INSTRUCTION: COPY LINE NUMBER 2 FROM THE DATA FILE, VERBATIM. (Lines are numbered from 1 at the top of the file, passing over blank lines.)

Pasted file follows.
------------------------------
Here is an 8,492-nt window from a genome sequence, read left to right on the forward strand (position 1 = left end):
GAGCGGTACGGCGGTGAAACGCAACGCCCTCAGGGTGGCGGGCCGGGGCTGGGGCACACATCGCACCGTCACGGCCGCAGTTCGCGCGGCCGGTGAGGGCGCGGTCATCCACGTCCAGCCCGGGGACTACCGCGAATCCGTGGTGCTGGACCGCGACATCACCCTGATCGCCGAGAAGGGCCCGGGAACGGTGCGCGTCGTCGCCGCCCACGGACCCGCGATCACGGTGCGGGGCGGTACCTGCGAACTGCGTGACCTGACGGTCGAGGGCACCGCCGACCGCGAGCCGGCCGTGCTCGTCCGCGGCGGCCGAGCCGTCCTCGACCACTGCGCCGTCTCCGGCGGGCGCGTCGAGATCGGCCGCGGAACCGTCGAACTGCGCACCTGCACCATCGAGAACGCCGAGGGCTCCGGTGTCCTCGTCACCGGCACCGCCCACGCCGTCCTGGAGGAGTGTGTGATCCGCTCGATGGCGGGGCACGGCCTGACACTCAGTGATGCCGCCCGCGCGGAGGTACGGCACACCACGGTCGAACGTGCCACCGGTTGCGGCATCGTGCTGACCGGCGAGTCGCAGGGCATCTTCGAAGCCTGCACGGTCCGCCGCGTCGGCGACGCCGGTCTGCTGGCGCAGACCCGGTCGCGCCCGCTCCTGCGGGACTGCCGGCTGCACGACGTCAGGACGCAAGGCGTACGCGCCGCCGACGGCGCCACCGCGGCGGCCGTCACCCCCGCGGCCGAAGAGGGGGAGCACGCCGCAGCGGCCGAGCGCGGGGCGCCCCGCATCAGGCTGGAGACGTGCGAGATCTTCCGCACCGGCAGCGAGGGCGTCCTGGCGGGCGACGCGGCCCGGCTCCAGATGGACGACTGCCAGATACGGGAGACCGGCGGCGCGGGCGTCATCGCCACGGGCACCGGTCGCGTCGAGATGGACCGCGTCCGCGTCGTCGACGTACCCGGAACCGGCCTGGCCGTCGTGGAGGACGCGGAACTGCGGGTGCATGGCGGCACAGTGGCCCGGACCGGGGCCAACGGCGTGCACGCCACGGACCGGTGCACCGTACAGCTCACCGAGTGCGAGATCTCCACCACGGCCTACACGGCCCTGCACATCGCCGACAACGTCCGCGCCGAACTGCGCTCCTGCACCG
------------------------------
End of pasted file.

GAGCGGTACGGCGGTGAAACGCAACGCCCTCAGGGTGGCGGGCCGGGGCTGGGGCACACATCGCACCGTCACGGCCGCAGTTCGCGCGGCCGGTGAGGGCGCGGTCATCCACGTCCAGCCCGGGGACTACCGCGAATCCGTGGTGCTGGACCGCGACATCACCCTGATCGCCGAGAAGGGCCCGGGAACGGTGCGCGTCGTCGCCGCCCACGGACCCGCGATCACGGTGCGGGGCGGTACCTGCGAACTGCGTGACCTGACGGTCGAGGGCACCGCCGACCGCGAGCCGGCCGTGCTCGTCCGCGGCGGCCGAGCCGTCCTCGACCACTGCGCCGTCTCCGGCGGGCGCGTCGAGATCGGCCGCGGAACCGTCGAACTGCGCACCTGCACCATCGAGAACGCCGAGGGCTCCGGTGTCCTCGTCACCGGCACCGCCCACGCCGTCCTGGAGGAGTGTGTGATCCGCTCGATGGCGGGGCACGGCCTGACACTCAGTGATGCCGCCCGCGCGGAGGTACGGCACACCACGGTCGAACGTGCCACCGGTTGCGGCATCGTGCTGACCGGCGAGTCGCAGGGCATCTTCGAAGCCTGCACGGTCCGCCGCGTCGGCGACGCCGGTCTGCTGGCGCAGACCCGGTCGCGCCCGCTCCTGCGGGACTGCCGGCTGCACGACGTCAGGACGCAAGGCGTACGCGCCGCCGACGGCGCCACCGCGGCGGCCGTCACCCCCGCGGCCGAAGAGGGGGAGCACGCCGCAGCGGCCGAGCGCGGGGCGCCCCGCATCAGGCTGGAGACGTGCGAGATCTTCCGCACCGGCAGCGAGGGCGTCCTGGCGGGCGACGCGGCCCGGCTCCAGATGGACGACTGCCAGATACGGGAGACCGGCGGCGCGGGCGTCATCGCCACGGGCACCGGTCGCGTCGAGATGGACCGCGTCCGCGTCGTCGACGTACCCGGAACCGGCCTGGCCGTCGTGGAGGACGCGGAACTGCGGGTGCATGGCGGCACAGTGGCCCGGACCGGGGCCAACGGCGTGCACGCCACGGACCGGTGCACCGTACAGCTCACCGAGTGCGAGATCTCCACCACGGCCTACACGGCCCTGCACATCGCCGACAACGTCCGCGCCGAACTGCGCTCCTGCACCG